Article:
At the Minnesota Historical Society, Brenda Raney says the NAGPRA regulations affect the entire organization whose sites include the Mill City Museum, Minnesota History Center, Historic Fort Snelling and the Mille Lacs Indian Museum and Trading Post. Raney is the MNHS senior director of preservation and outreach.
“We are certainly reacting to it,” Raney says. ”We take NAGPRA and our compliance with the law very seriously.”
MNHS has a NAGPRA committee made up of internal staff that was first formed in the late 1980s, Raney says. The MNHS provided a statement that its Indian Advisory Committee has representation from the 11 federally recognized tribes in Minnesota, as well as an Indian Advisory Committee NAGPRA and archaeology subcommittee with Dakota and Ojibwe representation.
“They have been taking that seriously,” says Anton Treuer, a member of the MNHS executive council and a professor of Ojibwe at Bemidji State University.
Treuer also had an experience with NAGPRA and repatriation when he was the executive director of the American Indian Resource Center at Bemidji State. He discovered human remains and sacred items in the building.
“It is intense, and it is laborious, and it’s tedious, and much more so than it should be,” says Treuer of the repatriation and disposition process. The new regulations will help, he says. But, “it should also not have to be the case that we are like, ‘thank you so much great white father for finally returning 1 percent of the things that you never should have taken.’”
While the new regulations were announced and open to review for public comment back in 2022, the updated regulations were issued Dec. 12, 2023, and went into effect Jan. 12.
“Which isn’t a ton of time, especially at that time of year, to review thoroughly and put everything in place necessary to be in compliance if you felt like you weren’t,” Raney says. “There are some pieces of it that we are absolutely looking at, and making sure that we update our own internal policies to reflect the new regs, but other museums might have been in different places about how ready they were to adapt to changes.”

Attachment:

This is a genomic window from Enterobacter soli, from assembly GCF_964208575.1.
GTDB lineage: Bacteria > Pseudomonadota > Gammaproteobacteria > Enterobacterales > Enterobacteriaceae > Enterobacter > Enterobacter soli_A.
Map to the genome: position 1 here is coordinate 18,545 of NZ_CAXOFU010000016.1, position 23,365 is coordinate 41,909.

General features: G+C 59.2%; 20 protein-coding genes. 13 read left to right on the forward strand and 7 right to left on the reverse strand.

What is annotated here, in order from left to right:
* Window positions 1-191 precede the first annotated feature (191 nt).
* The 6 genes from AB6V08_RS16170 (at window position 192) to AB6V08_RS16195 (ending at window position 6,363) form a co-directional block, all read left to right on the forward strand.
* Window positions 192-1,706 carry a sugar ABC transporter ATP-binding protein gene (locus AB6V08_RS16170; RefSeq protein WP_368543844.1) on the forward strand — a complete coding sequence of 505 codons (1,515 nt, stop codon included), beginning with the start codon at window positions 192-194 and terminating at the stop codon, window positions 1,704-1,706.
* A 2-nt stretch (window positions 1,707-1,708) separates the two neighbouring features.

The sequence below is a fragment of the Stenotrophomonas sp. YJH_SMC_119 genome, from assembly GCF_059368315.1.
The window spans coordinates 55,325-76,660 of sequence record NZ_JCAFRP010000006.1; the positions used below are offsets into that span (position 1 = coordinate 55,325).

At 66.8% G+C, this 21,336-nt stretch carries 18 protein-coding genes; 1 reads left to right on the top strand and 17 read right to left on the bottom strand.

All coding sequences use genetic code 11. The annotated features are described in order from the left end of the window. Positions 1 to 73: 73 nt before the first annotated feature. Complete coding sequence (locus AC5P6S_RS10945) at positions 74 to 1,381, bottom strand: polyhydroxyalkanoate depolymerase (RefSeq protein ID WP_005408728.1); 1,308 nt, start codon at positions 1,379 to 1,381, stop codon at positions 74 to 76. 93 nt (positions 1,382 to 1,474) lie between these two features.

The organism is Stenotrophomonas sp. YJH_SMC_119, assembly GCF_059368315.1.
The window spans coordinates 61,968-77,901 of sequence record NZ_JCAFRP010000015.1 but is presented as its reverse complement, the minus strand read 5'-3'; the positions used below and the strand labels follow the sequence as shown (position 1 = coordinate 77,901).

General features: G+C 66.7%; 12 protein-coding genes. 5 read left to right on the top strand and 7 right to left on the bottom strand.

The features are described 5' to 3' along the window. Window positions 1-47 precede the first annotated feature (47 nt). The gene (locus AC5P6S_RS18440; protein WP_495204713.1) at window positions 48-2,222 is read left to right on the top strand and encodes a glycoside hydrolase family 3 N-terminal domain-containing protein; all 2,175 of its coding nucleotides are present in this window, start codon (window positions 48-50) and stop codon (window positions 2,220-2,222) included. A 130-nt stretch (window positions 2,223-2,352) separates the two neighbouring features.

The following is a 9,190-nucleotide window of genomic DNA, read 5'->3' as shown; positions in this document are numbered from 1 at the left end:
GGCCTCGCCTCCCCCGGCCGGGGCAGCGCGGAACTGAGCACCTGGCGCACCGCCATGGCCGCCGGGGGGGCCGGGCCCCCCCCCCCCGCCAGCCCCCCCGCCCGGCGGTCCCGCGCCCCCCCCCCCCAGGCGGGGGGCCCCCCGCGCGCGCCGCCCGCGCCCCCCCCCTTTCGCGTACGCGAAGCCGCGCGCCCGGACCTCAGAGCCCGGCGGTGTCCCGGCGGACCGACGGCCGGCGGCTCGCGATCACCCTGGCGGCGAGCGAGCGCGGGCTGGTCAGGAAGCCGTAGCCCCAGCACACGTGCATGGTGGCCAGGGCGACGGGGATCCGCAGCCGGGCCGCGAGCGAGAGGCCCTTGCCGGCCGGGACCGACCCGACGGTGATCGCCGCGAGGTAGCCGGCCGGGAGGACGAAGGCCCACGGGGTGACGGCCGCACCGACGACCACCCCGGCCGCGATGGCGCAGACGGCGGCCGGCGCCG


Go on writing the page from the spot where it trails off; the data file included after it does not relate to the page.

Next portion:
MNHS had Native human remains in its collection, Raney says, but they were transferred into the care of the Minnesota Indian Affairs Council (MIAC) in the 1990s. The University of Minnesota also transferred the human remains in its possession to MIAC decades ago. (ProPublica has a searchable nationwide NAGPRA database including institutions in Minnesota.)
At the Weisman, Peña says that these new regulations should be a surprise to no one in the field. She says the work of repatriation and NAGPRA compliance is expensive but imperative.
“A lot of institutions are now claiming they don’t have the resources,” Peña says. “I find it unfortunate that there were the resources when it was time to take, but we don’t have the resources when it’s time to give back.”
Only museums and institutions that receive federal funding must comply with NAGPRA. That includes, Arsenault says, any federal COVID funding. Private institutions or collectors are not required to comply.
“It’s important to also note that there is nothing preventing individuals from contacting the designated repatriation representatives of tribes and having those conversations as well,” Arsenault says.
She recommends private individuals and institutions reach out to tribes through the Tribal Historic Preservation Officer directory.
And even for public institutions, Arsenault says that NAGPRA regulations are the “bare minimum.” Even with the new regulations, she says there is a disproportionate burden on tribes.
“Sadly, the reality really is that tribes in Minnesota seeking the return of their ancestors or cultural items will end up consulting with museums and academic institutions and countless other institutions across the country and around the world with very little funding and external support,” she adds. “So, you know, it is a challenge.”
Arsenault has worked with institutions with varying success locally and across the country and world on repatriation because objects from the White Earth Nation were not only taken by Minnesota institutions.
“The museums that are working most successfully in terms of implementing NAGPRA are those that recognize that NAGPRA is just the starting place in terms of what’s possible, in terms of the respect that can be shown or the collaboration and reconciliation that can occur when you're truly working with tribal nations,” she says.